Make good decisions: Listen to your body, observe the terrain and weather, carry the resources you need to make route decisions in thefield and remember to enjoy yourself! Taking a rest day, or a side trip for ice cream are good decisions if they keep your morale high and your feet happy.
Creeks, canals, springs, water troughs, water holes … the ODT depends on a variety of water sources. Water sources are indicated on maps with color-coding to match the data book/water chart and the reliability of the source.
Many wells and water facilities (cow tanks/troughs) on public land are maintained by private landowners; please respect all wells and facilities you may find along the trail. Use the data book/water chart to plan your water strategy; even sources listed as reliable are subject to the whims of nature since water in the desert is never a guarantee. Instead, these ratings should be weighed with your own judgment of conditions in a given year or season.
Many experienced desert hikers believe any water in the desert is good water, and expecting a wide range of sources is important.
The water sources in the data book/water chart are based on field observations of availability, but conditions may change every year. Your help in collecting data on water sources will help future hikers. Please see the data book/water chart for more information on collecting data. A “reliable” water source on the ODT is one that, based on field observations and assessment of the source, is sufficient for obtaining water. A “questionable” water source is one that had inconsistent available water during inventory. An “unreliable” water source was of either low quality or dry during inventory.
Naturally occurring water sources and water sources developed for use by livestock are not tested and may contain harmful pathogens, diseases, or chemicals. If you chose to drink from an untested water source the water should be boiled, passed through a water filtration system, or chemically treated as a minimum precaution.
Caching of supplies, including water containers, is prohibited within national wildlife refuges and national forests, please refer to our cache guidelines about proper caching technique, and plan accordingly.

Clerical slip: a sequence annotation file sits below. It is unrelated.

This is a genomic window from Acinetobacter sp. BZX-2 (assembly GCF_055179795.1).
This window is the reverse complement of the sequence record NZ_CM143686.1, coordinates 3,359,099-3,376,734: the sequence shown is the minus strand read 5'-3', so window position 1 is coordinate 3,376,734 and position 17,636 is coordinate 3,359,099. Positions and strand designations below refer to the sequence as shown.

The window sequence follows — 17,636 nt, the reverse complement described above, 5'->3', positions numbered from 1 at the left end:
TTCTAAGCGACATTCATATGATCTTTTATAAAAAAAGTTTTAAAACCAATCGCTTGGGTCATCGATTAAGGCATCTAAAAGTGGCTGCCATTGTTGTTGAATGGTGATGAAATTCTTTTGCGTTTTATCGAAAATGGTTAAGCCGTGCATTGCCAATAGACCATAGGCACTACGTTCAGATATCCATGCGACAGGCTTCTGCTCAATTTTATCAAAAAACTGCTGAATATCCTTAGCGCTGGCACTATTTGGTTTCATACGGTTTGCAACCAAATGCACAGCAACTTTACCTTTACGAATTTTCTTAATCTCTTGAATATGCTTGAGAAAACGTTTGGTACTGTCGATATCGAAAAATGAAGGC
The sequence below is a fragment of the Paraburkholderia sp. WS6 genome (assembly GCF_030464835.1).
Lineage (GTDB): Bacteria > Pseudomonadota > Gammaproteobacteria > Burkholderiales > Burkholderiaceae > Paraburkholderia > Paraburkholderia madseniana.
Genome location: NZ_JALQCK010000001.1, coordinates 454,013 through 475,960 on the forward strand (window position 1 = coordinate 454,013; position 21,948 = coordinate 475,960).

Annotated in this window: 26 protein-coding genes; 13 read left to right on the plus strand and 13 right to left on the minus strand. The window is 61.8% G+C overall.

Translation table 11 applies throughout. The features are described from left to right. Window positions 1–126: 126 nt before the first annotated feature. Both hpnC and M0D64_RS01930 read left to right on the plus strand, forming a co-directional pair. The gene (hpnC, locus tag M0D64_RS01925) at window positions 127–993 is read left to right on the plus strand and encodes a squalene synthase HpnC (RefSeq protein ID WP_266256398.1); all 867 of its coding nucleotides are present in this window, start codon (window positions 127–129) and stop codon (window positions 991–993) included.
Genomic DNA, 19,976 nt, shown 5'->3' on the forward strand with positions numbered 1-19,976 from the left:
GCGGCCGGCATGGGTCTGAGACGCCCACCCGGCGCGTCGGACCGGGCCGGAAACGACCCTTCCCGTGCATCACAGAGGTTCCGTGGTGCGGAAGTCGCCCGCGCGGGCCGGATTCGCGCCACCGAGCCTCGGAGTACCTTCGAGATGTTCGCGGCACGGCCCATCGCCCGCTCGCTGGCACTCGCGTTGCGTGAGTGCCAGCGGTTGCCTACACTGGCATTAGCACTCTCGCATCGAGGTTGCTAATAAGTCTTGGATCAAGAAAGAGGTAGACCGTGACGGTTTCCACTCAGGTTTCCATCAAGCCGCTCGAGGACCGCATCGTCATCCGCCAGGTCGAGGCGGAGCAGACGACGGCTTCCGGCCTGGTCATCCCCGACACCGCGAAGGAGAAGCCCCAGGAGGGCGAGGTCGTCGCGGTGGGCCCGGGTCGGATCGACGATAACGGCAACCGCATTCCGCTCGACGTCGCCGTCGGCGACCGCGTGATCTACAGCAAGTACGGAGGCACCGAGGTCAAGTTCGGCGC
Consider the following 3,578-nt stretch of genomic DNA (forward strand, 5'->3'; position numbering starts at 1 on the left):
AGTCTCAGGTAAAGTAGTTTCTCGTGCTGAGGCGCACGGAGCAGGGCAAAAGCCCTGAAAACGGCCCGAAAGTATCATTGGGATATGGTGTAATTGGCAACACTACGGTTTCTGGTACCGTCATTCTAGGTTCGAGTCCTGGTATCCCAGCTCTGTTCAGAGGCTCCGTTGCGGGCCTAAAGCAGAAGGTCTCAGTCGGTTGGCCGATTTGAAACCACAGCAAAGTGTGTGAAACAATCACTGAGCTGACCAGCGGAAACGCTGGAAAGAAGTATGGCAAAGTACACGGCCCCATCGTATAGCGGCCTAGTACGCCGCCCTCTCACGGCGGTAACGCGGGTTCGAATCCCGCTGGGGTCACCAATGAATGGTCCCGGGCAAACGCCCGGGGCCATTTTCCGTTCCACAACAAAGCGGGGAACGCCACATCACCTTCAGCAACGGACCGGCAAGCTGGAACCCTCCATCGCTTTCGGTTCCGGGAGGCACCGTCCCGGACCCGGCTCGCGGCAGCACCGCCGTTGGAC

(April to June)
Pros: mild to hot daytime temperatures, increased water availability, longer days.
Cons: weather inconsistent, snow may be present at highest elevations, mosquitoes in some marshy area, ticks more abundant.
(July to August)
Pros: mild to hot daytime temperatures at highest elevations.
Cons: scorching temperatures at lower elevations, decreased water availability, high fire danger.
(September to October)
Pros: mild to hot daytime temperatures, no mosquitoes.
Cons: weather inconsistent, decreased water availability, high fire danger, shorter days, cold nights, hunting season requires extra care.
(November to March)
Pros: mild/cold daytime temperatures in lowest elevations.
Cons: cold to freezing days/nights, heavy snow in higher elevations, weather inconsistent, decreased/frozen water availability.
Many access points for the Oregon Desert Trail are not suitable for regular passenger cars. In addition to being a high-clearance, 4wd vehicle, vehicles traveling in Oregon’s high desert should have the following:
At least one full-size spare tire, with car jack, lug wrench, and a 1’x1’ square of plywood (or similar—something to set the jack base on in sandy soils). Practice putting on the spare tire in a nonemergency setting is very important!
Extra key in a magnetic hide-a-key box. It’s no fun driving with a broken window because you had to break into your car to get your locked-in key.
Extra fuel for the vehicle, extra engine coolant and extra engine oil.
At least one gallon of extra drinking water.
Jumper cables, Fix-A-Flat, tow-strap, and a flashlight. Consider a small DC-powered air compressor.
After a significant rain event, desert soils/primitive roads may become too supersaturated to drive on, especially in the Owyhee and Alvord Desert region.
Shovel and possibly a fire extinguisher. Check with local BLM, Forest Service, and National Wildlife Refuge offices for fire danger levels and whether these items are required.
Note that roads with vegetation may be closed during times of extreme fire danger due to the flammable nature of dried grasses.
Camping along the ODT can often be a challenge. In some areas flat ground may be in excess, but clear open ground may not. Be prepared for limited spaces for setting up a tent, and sandy soils that thwart your tent stakes.
Many sections along the Oregon Desert Trail do not have trees, and strong winds may make camping a challenge. Choosing to “cowboy” camp, use a free-standing tent, or use a bivy sack leaves the ODT hiker with more options for a night’s rest.
If backcountry camping within the Hart Mountain National Antelope Refuge boundaries you will need a permit to spend the night outside the established campgrounds. There is no backcountry camping allowed at the Malheur National Wildlife Refuge.
On warmer summer days the western rattlesnake can be found sunning on rocky outcroppings. Take care when walking through tall grasses; wearing tall gaiters and beating the brush with a hiking stick can prevent unwanted close encounters with these desert creatures. Rattlesnakes do not always release venom during a defense bite, however, it is best to assume venom has been delivered and act with all haste and seek medical treatment. Read more here about treating rattlesnake bites.
Ticks can be prevalent in eastern Oregon, especially in the spring. Wearing long pants and socks can help prevent tick bites, especially when walking through tall grasses in cross country sections of the route. Read more here about tick removal guidelines.